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Direct View (single tube) CRT Displays

maxinquaye's Avatar maxinquaye
11:07 PM Liked: 10
post #1 of 8
10-06-2011 | Posts: 2
Joined: Oct 2011
Hi, I was looking at monitors for my Xbox 360 and decided that I want to go the CRT route.

Are there any general tips or things to look for in a CRT monitor?

I've got one of the Samsung SlimFit HD CRTs in my living room, and it can look very nice, but geometry issues are pretty distracting. Will that be an issue with many monitors?

There is a local listing for a Mitsubishi Diamond Pro 900U for $65. I'm tempted to buy it, but I just want to be sure I get a display with good image quality.

Sorry that this is kind of a general topic, but any comments would be appreciated.
neccrttv's Avatar neccrttv
10:34 AM Liked: 11
post #2 of 8
10-07-2011 | Posts: 232
Joined: Jan 2011
Hello! I'll try giving my own comments .
Using a CRT monitor myself I can tell you that you are thinking the right way ahahah!

The things to look for in a CRT Monitor are many...

First, There are 2 kinds of monitors.
1: Aperture grille monitors namely Sony Trinitrons, and Mitsubishi Diamondtrons, like the one for 65$ you are looking at. Usually, these are very good monitors and have very good detail. Of course, you should look for the monitors with the highest rated resolution and smallest pixel pitch ( this is the stripe pitch in aperture grill displays). The smaller stripe pitch.. the more precise the Trinitron display. Of course, geometry can be a problem in aperture grill displays... but monitors are much easier to adjust since geometry adjustments are made on the on-screen menu. I don't know what kind of size you are looking for.. but the best display in this category is the Sony GDM-FW900.
A small con of this tech is that it has 2 faint lines on the bottom and top of the display that can be annoying for some (wires holding the aperture grill)

2) Invar Shadow Mask CRT monitors. This is the kind of gaming monitor I use... primarily because it was made in bigger sizes. This type of monitor is primarily made by NEC. The NEC Multisync series and the like are like normal TV's... but with VERY high quality picture tubes and more than often spotless geometry. I have a XP37 Xtra (36" visible) and it has a max resolution of 2046x1538 (QXGA). Even at that resolution.. in windows the desktop icons are still readable at 6-10feet. All the NEC Multisync XM and XP series are very good monitors and have awesome picture qualitu and precision. The XM and XP Xtra series have component inputs, RGBHV, VGA (D-sub 15) and also S-video and composite inputs. They have 2 speakers and simulated surround. The remote has all geometry options on it (height/width/pin overscan/underscan etc,).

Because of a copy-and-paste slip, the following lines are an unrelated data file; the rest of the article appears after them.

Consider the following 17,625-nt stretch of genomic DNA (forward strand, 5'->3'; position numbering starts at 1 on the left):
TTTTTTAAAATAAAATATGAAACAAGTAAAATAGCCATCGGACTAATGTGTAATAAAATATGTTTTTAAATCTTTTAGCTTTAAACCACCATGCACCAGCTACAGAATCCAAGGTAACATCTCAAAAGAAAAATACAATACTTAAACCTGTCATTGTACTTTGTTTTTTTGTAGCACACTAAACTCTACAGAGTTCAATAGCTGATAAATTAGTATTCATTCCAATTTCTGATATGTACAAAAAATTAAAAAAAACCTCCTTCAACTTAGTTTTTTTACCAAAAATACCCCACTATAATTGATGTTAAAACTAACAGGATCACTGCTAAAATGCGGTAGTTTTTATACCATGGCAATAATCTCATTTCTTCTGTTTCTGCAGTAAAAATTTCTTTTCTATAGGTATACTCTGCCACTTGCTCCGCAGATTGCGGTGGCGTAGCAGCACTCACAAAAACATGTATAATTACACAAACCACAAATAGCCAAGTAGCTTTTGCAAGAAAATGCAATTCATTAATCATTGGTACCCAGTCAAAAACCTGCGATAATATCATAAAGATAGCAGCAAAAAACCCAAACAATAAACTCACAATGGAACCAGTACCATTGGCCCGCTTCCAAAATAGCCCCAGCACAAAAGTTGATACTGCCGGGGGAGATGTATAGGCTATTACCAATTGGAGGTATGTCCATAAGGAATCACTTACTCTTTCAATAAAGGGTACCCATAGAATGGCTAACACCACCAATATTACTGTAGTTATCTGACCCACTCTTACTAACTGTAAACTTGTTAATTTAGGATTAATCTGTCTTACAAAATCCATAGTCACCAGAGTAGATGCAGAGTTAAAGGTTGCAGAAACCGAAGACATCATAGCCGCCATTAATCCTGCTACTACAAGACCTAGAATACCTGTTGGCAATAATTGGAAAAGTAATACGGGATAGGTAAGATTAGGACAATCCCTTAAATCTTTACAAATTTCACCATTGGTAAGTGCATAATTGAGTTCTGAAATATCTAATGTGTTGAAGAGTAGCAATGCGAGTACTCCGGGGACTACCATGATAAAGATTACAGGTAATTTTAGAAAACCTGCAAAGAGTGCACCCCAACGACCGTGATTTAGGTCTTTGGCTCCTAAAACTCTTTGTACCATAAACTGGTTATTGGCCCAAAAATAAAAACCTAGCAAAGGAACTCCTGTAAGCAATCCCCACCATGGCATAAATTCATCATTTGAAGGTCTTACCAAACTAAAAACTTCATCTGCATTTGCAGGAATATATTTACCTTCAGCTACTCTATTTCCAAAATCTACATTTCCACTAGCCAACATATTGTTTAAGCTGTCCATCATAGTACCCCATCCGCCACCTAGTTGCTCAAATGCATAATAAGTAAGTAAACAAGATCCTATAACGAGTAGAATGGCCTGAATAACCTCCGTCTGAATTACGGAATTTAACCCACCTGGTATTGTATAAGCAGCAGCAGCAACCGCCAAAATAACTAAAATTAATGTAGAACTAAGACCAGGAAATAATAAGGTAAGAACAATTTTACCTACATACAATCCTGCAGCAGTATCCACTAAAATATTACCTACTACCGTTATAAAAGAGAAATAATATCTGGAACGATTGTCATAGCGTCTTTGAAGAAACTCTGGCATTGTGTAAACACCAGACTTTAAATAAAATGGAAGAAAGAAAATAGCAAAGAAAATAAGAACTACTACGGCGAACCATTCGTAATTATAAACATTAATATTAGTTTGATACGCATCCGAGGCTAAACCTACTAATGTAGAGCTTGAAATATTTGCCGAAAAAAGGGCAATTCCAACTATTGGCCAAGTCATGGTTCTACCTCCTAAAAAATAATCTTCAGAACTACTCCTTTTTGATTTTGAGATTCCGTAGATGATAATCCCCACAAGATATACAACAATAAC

The XP29 Xtra is an amazing choice if u can find one..... they are rare and sometimes costly .
Invar shadow mask CRT's have dot pitch.... the smaller the better... but in larger monitors it does not matter as much cause you are not at 3 inches of the screen...

Good luck finding a good monitor.. By the way my XP37 Xtra (as does the XM/XP 29 + and the Xtras) acceptes 1080p through component. The XBOX360 outputs 1080p through component, as does the PS3. The PS2 is limited to 1080i in GT4 and 480i through all others except a couple games. Lots of consoles have RGBHV/VGA possibilities or component. If you find a GDM-FW900 that isn't too costly that is an awesome choice too.
P719C1's Avatar P719C1
06:43 PM Liked: 11
post #3 of 8
10-07-2011 | Posts: 175
Joined: Feb 2010
The Mitsubishi Diamond Pro 900U sounds like a good choice, but you could probably do better for the money. I assume you're looking for a 19 inch model? If so I would say the Dell Trinitron UltraScan P991 is a good choice as well (Sony-made); they seem to be able to maintain a bright picture for a long time, but in my experience they are a bit more prone to burn-in than other models. The P991 can scan up to 107 KHz (good for 1600x1200 at 85 Hz) versus the Diamond Pro 900U's 95 KHz (1600x1200 at 75 Hz).

As neccrttv said, almost all CRT monitors made after the mid-90s allow you to adjust most of the geometry settings you'll need, such as pincushion, pincushion balance, tilt, trapezoid, parallelogram, and sometimes linearity, top/bottom hooks, and convergence. I wish more monitors had a bow adjustment, but either way you can still adjust the geometry to be pretty good. Earlier than that, multisync monitors were generally calibrated at factory for the preset modes and only have dials to adjust brightness, contrast, size, and position. The Samsung SlimFit TVs were known for geometric distortion because it's harder to control the electron beam once the neck is shortened.